A graduate of Kunstakademie Düsseldorf (the Arts Academy of the City of Düsseldorf) in Germany, Mali Wu currently teaches in the Graduate Institute of Interdisciplinary Art at National Kaohsiung Normal University. Following the avant-garde tradition, Wu’s artistic practice and research focus on what art can do in the public sphere. In the 1990s, she started to criticize the state of social and political affairs from a feminist perspective in her works. She has launched a series of community-based projects of new public art, including the participatory art workshop “Playing with Clothes” organized by Awakening Foundation as part of Awake in Your Skin(2000-2004), which reversed the tradition of women’s needlework and discussed women’s lives through clothes and weaving; Art as Environment: A Cultural Action on the Tropic of Cancer (2005-2007) in Jiayi County which promoted equality of cultural participation rights in rural areas; By the River, on the River, of the River – A Community Based Eco-Art Project (2006); Restore Our Rivers and Mountains – Along the Keelung River,a collaboration with a community college attempting to stimulate discussion about rivers and current environmental issues; and Art as Environment: A Cultural Action at the Plum Tree Creek, a collaborative project with Bamboo Curtain Studio which re-examined urban ecology and development through an ignored creek. She won the 11th Taishin Visual Art Award in 2013 with Art as Environment: A Cultural Action at the Plum Tree Creek and the 19th National Award of Art, Taiwan in 2016. Wu has consistently dealt with ecological issues by adopting art as an approach to bridge culture and nature, demonstrating the potential for contemporary art and the vital personal energy of an artist.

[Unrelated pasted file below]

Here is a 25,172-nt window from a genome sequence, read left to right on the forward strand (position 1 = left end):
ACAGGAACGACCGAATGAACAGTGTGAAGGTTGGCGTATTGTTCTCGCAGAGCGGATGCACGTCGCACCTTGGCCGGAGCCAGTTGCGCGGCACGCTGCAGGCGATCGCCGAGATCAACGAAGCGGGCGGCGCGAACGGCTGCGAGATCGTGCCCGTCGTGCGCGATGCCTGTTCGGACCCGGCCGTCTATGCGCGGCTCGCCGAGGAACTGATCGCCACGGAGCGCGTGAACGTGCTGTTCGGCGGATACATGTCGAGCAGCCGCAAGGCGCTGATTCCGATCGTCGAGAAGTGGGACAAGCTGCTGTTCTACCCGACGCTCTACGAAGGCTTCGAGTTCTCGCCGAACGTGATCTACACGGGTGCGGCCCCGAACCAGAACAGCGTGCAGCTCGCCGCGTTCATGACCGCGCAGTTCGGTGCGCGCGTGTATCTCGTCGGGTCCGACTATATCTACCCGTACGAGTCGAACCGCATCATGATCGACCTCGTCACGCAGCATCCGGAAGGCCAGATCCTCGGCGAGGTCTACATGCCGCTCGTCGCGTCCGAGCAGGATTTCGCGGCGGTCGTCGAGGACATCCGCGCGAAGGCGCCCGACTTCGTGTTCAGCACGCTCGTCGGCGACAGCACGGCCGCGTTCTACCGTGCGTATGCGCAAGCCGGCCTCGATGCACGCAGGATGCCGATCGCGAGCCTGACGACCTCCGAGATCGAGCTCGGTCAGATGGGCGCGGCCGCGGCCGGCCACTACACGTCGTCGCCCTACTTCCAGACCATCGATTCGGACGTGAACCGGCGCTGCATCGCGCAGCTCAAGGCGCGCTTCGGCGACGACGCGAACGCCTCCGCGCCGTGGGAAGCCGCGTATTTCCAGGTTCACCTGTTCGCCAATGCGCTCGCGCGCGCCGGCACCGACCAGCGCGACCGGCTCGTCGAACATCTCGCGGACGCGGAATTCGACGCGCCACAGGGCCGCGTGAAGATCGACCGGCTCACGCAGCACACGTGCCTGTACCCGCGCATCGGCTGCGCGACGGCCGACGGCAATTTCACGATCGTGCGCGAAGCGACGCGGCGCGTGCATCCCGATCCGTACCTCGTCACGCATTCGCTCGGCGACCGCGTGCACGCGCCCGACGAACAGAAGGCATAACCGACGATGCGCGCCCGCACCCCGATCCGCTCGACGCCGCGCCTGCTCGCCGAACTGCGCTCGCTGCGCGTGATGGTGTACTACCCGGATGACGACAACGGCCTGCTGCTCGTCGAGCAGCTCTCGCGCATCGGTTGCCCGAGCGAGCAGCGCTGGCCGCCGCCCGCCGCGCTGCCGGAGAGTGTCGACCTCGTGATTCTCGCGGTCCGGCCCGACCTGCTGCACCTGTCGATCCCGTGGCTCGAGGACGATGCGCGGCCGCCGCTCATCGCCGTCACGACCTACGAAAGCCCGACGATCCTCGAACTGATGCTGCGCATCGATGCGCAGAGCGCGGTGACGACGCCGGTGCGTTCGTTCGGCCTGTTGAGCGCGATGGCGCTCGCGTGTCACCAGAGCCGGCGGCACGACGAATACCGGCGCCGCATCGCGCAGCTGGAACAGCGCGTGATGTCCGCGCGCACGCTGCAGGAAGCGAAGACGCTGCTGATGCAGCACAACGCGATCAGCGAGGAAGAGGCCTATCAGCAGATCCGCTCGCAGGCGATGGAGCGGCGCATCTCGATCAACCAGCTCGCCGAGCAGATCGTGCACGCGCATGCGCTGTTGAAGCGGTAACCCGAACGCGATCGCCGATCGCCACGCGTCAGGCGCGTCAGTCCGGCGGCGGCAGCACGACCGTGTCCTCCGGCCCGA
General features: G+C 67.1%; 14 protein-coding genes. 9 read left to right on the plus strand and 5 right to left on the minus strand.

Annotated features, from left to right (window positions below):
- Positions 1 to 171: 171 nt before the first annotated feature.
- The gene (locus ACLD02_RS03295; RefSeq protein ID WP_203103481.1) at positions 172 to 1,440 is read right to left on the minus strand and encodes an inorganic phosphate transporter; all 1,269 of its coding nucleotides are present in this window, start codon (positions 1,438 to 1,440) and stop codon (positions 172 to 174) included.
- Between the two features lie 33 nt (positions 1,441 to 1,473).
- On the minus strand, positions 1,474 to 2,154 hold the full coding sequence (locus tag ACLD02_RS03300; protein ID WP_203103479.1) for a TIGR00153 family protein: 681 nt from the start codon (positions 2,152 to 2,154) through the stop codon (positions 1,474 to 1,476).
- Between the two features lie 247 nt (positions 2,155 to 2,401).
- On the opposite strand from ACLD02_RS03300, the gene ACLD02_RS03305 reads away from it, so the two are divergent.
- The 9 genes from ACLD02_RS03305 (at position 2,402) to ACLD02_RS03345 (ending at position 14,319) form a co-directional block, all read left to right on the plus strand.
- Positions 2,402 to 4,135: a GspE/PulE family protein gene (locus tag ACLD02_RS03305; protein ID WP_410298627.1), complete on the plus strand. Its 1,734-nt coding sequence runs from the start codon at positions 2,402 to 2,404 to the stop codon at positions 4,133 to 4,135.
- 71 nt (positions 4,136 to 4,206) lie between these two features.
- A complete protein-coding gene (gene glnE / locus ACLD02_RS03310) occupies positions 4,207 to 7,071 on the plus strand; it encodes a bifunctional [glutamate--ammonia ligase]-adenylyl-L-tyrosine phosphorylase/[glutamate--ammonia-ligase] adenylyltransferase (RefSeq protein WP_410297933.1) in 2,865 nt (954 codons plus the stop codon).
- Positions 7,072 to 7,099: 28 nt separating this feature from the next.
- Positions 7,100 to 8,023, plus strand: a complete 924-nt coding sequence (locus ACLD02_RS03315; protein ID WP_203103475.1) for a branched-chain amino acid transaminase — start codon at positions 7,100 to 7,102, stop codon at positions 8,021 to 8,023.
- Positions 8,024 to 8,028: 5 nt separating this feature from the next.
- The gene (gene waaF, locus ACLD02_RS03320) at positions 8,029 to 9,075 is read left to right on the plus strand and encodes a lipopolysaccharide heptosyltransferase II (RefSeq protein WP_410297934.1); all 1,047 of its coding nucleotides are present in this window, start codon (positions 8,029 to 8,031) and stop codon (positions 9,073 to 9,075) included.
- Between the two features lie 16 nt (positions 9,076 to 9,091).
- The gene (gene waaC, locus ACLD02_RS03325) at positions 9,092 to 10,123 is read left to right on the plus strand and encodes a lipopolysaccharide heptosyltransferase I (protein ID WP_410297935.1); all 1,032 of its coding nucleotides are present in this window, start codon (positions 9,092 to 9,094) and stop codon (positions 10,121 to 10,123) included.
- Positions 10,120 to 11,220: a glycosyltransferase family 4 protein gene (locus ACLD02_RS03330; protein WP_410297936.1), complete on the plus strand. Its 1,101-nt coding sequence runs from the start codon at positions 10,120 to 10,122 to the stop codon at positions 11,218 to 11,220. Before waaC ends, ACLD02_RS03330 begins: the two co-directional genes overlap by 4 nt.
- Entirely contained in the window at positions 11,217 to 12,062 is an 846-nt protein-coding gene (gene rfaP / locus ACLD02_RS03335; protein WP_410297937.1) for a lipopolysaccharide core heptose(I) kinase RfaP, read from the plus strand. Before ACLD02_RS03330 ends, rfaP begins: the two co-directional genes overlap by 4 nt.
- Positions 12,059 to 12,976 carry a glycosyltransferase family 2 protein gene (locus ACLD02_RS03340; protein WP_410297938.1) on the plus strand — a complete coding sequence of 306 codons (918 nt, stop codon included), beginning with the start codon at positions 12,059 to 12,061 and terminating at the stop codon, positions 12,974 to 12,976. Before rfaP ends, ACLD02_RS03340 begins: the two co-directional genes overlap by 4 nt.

Born in 1974 in Turin, Italy, Francesco Manacorda earned a degree in education from the University of Turin (2000) and an MA in Curating Contemporary Art from the Royal College of Art, London (2001-2003). An experienced art writer, he has published articles and reviews in such publications as Artforum, Domus, Flash Art, Frieze, Metropolis M, Mousse, Piktogram, Kaleidoscope and ArtReview. He has edited numerous publications and written critical monographs on several artists’ works. Between 2007 and 2009 he served as curator at the Barbican Art Gallery, where he realized the large-scale exhibitions Martian Museum of Terrestrial Art and Radical Nature – Art and Architecture for a Changing Planet 1969-2009 (2009). In 2007 he curated the Slovenian Pavilion at the 52nd Venice Biennale and in 2009 the New Zealand Pavilion at the 53rd Venice Biennale, while in 2013 he was a member of the International Jury for the 55th Venice Biennale. His curatorial practice has also included freelance projects such as Subcontinent – The Indian Subcontinent in Contemporary Art, Fondazione Sandretto Re Rebaudengo, Torino, Italy (2006). From February 2010 to March 2012, he was director of Artissima, the international fair of contemporary art in Turin, and from 2012 to 2017 he was artistic director of Tate Liverpool where he curated exhibitions such as Mondrian and His Studios; Glenn Ligon: Encounter and Collisions; An Imagined Museum; Leonora Carrington: Transgressing Discipline; and Cathy Wilkes. In 2016 he co-curated the Liverpool Biennial. He was visiting lecturer in exhibition history and critical theory at the curating contemporary art department of the Royal College of Art, London from 2006 to 2011. He is currently artistic director of the V-A-C Foundation and visiting professor at LJMU School of Art and Design in Liverpool.